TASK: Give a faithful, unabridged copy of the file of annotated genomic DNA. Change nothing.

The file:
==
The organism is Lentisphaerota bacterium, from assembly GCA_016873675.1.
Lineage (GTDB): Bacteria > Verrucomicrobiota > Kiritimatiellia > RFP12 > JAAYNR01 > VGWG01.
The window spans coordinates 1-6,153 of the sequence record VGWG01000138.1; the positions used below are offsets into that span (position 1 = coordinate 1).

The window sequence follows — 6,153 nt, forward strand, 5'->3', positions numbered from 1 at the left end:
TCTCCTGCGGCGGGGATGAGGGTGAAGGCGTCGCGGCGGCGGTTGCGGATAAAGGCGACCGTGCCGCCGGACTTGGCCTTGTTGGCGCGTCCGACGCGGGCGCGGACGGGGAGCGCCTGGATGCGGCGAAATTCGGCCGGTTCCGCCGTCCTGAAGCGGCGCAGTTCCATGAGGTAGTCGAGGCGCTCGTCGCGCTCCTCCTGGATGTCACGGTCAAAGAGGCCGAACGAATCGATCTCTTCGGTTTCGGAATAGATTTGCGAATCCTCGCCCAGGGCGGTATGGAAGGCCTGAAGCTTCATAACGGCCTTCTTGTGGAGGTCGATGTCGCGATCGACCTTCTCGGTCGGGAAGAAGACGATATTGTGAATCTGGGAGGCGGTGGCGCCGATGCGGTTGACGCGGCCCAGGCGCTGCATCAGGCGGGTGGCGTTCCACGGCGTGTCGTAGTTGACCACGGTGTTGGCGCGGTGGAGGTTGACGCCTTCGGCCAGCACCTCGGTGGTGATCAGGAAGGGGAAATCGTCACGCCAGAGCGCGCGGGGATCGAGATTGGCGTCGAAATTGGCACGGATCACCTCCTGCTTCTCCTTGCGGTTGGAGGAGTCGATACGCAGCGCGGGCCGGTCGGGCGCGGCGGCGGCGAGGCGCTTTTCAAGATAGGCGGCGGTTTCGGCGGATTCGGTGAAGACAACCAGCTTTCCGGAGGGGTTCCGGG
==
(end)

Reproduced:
The organism is Lentisphaerota bacterium, from assembly GCA_016873675.1.
Lineage (GTDB): Bacteria > Verrucomicrobiota > Kiritimatiellia > RFP12 > JAAYNR01 > VGWG01.
The window spans coordinates 1-6,153 of the sequence record VGWG01000138.1; the positions used below are offsets into that span (position 1 = coordinate 1).

The window sequence follows — 6,153 nt, forward strand, 5'->3', positions numbered from 1 at the left end:
TCTCCTGCGGCGGGGATGAGGGTGAAGGCGTCGCGGCGGCGGTTGCGGATAAAGGCGACCGTGCCGCCGGACTTGGCCTTGTTGGCGCGTCCGACGCGGGCGCGGACGGGGAGCGCCTGGATGCGGCGAAATTCGGCCGGTTCCGCCGTCCTGAAGCGGCGCAGTTCCATGAGGTAGTCGAGGCGCTCGTCGCGCTCCTCCTGGATGTCACGGTCAAAGAGGCCGAACGAATCGATCTCTTCGGTTTCGGAATAGATTTGCGAATCCTCGCCCAGGGCGGTATGGAAGGCCTGAAGCTTCATAACGGCCTTCTTGTGGAGGTCGATGTCGCGATCGACCTTCTCGGTCGGGAAGAAGACGATATTGTGAATCTGGGAGGCGGTGGCGCCGATGCGGTTGACGCGGCCCAGGCGCTGCATCAGGCGGGTGGCGTTCCACGGCGTGTCGTAGTTGACCACGGTGTTGGCGCGGTGGAGGTTGACGCCTTCGGCCAGCACCTCGGTGGTGATCAGGAAGGGGAAATCGTCACGCCAGAGCGCGCGGGGATCGAGATTGGCGTCGAAATTGGCACGGATCACCTCCTGCTTCTCCTTGCGGTTGGAGGAGTCGATACGCAGCGCGGGCCGGTCGGGCGCGGCGGCGGCGAGGCGCTTTTCAAGATAGGCGGCGGTTTCGGCGGATTCGGTGAAGACAACCAGCTTTCCGGAGGGGTTCCGGG